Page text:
I have a group of friends from college. We were all friends, of some sort, in college, but we have been solidified through time and the addition of spouses into kind of a set group, a dozen or so couples all living in the Minneapolis/St. Paul area (and a dozen or so more spread throughout the U.S.). We gather en masse for special occasions like weddings and baby showers, but beyond that we just get together in various couplings as interest and occasion arise.
We are, after all these years, very much like family, or more specifically, cousins. We’re the type of people who don’t necessarily need to see each other every month to feel close. There is a lot we have in common — having gone to the same private liberal arts college or married someone who had, there is a certain commonality of values. But we also are a group that was at one point randomly united through the assignation of our dorm rooms, so we have our differences as well.
I wish I had better pictures that had more of the group, but we don’t think to line up, family-reunion style. And a lot of the pics that I’ve snapped mid gathering have caught some people looking awkward. This and the one below are from a joint 30th birthday gathering Adam and I had.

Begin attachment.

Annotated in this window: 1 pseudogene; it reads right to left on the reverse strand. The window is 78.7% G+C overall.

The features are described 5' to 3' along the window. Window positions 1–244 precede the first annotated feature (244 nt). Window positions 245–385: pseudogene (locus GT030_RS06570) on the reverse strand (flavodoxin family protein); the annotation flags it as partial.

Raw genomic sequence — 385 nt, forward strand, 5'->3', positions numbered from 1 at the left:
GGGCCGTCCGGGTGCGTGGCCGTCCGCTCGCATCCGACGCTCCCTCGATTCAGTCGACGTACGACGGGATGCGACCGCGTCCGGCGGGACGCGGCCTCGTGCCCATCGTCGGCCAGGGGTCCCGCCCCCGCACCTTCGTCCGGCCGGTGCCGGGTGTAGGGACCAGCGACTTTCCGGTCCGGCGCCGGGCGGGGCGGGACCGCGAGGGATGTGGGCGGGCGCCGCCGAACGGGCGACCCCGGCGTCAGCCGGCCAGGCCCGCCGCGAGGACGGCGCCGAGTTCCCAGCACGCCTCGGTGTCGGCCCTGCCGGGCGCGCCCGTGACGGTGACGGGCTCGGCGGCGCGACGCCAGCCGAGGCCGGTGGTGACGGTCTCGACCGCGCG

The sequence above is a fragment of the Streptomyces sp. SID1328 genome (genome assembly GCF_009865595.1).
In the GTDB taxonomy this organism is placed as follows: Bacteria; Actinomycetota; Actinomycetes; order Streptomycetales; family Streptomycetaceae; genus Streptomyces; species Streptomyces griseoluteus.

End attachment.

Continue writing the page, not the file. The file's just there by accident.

So we have trooped, en masse, through engagements, weddings, the celebration of new jobs and promotions, moves, pregnancies, and babies. The countless happy hours of our twenties softened into the easy dinners and picnics of our early thirties.
We have marched through those celebratory rites together, but last weekend, we gathered for a new rite for our group: the visitation and funeral for a friend’s dad.
We’ve toasted each other’s new jobs and shyly introduced our new babies, but watching my friend stand up and deliver an eloquent, witty, honest, and erudite eulogy at his dad’s visitation… there were many emotions, one of which was how impressed I was. His dad would have been so proud.
Babies! Babies that are now four…
I wish I could say that this is the first time we’ve rallied around a truly serious occasion, but like all mid-thirty-somethings, any illusion that we are invincible has long since worn off. Cancer has made its way into more than one life. Babies don’t always come readily to those who want them.
There’s a lot that you take away from a funeral, but one thing I felt was how important this group of friends, this family, is. I feel so, so lucky to be part of it.
This pic even has an ex-girlfriend in it, where a now-wife should be. My apologies! Mandatory group photo at the next gathering…
We certainly don’t get together as much as we did in our broomball-league-playing, craft-club gathering youth, but the bonds, in many ways, are just as tight.
And now that we are sharing not just beers and movie recommendations but the incredible joy of raising children and yes, the pain from our parents’ decline, perhaps the bonds mean even more.
Thoughts and prayers to my friend’s family as they navigate this new world without their beloved father, father-in-law, and grandfather. I am so sorry for your loss.